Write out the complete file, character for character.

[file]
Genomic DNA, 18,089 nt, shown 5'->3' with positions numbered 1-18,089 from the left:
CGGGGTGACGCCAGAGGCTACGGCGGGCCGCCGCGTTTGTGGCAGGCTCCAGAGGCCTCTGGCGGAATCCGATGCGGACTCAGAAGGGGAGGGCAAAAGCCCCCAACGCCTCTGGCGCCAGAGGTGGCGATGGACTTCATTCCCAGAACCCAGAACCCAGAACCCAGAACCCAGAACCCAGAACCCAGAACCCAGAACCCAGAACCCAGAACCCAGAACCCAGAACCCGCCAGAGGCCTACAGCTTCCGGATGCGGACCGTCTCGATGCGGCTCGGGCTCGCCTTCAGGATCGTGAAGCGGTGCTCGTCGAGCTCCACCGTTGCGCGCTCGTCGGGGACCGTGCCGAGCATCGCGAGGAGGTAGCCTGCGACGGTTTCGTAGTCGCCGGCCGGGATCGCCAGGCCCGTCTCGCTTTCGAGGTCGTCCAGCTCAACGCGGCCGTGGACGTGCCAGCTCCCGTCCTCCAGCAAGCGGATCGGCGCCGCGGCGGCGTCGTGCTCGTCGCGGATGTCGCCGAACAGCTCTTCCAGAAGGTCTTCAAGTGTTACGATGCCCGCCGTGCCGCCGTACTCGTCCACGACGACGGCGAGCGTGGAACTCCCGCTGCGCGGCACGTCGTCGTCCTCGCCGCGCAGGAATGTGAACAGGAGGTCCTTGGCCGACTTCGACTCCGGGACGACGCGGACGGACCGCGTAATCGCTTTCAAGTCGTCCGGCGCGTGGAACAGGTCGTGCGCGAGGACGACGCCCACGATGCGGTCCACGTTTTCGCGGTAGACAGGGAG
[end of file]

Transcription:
Genomic DNA, 18,089 nt, shown 5'->3' with positions numbered 1-18,089 from the left:
CGGGGTGACGCCAGAGGCTACGGCGGGCCGCCGCGTTTGTGGCAGGCTCCAGAGGCCTCTGGCGGAATCCGATGCGGACTCAGAAGGGGAGGGCAAAAGCCCCCAACGCCTCTGGCGCCAGAGGTGGCGATGGACTTCATTCCCAGAACCCAGAACCCAGAACCCAGAACCCAGAACCCAGAACCCAGAACCCAGAACCCAGAACCCAGAACCCAGAACCCAGAACCCGCCAGAGGCCTACAGCTTCCGGATGCGGACCGTCTCGATGCGGCTCGGGCTCGCCTTCAGGATCGTGAAGCGGTGCTCGTCGAGCTCCACCGTTGCGCGCTCGTCGGGGACCGTGCCGAGCATCGCGAGGAGGTAGCCTGCGACGGTTTCGTAGTCGCCGGCCGGGATCGCCAGGCCCGTCTCGCTTTCGAGGTCGTCCAGCTCAACGCGGCCGTGGACGTGCCAGCTCCCGTCCTCCAGCAAGCGGATCGGCGCCGCGGCGGCGTCGTGCTCGTCGCGGATGTCGCCGAACAGCTCTTCCAGAAGGTCTTCAAGTGTTACGATGCCCGCCGTGCCGCCGTACTCGTCCACGACGACGGCGAGCGTGGAACTCCCGCTGCGCGGCACGTCGTCGTCCTCGCCGCGCAGGAATGTGAACAGGAGGTCCTTGGCCGACTTCGACTCCGGGACGACGCGGACGGACCGCGTAATCGCTTTCAAGTCGTCCGGCGCGTGGAACAGGTCGTGCGCGAGGACGACGCCCACGATGCGGTCCACGTTTTCGCGGTAGACAGGGAG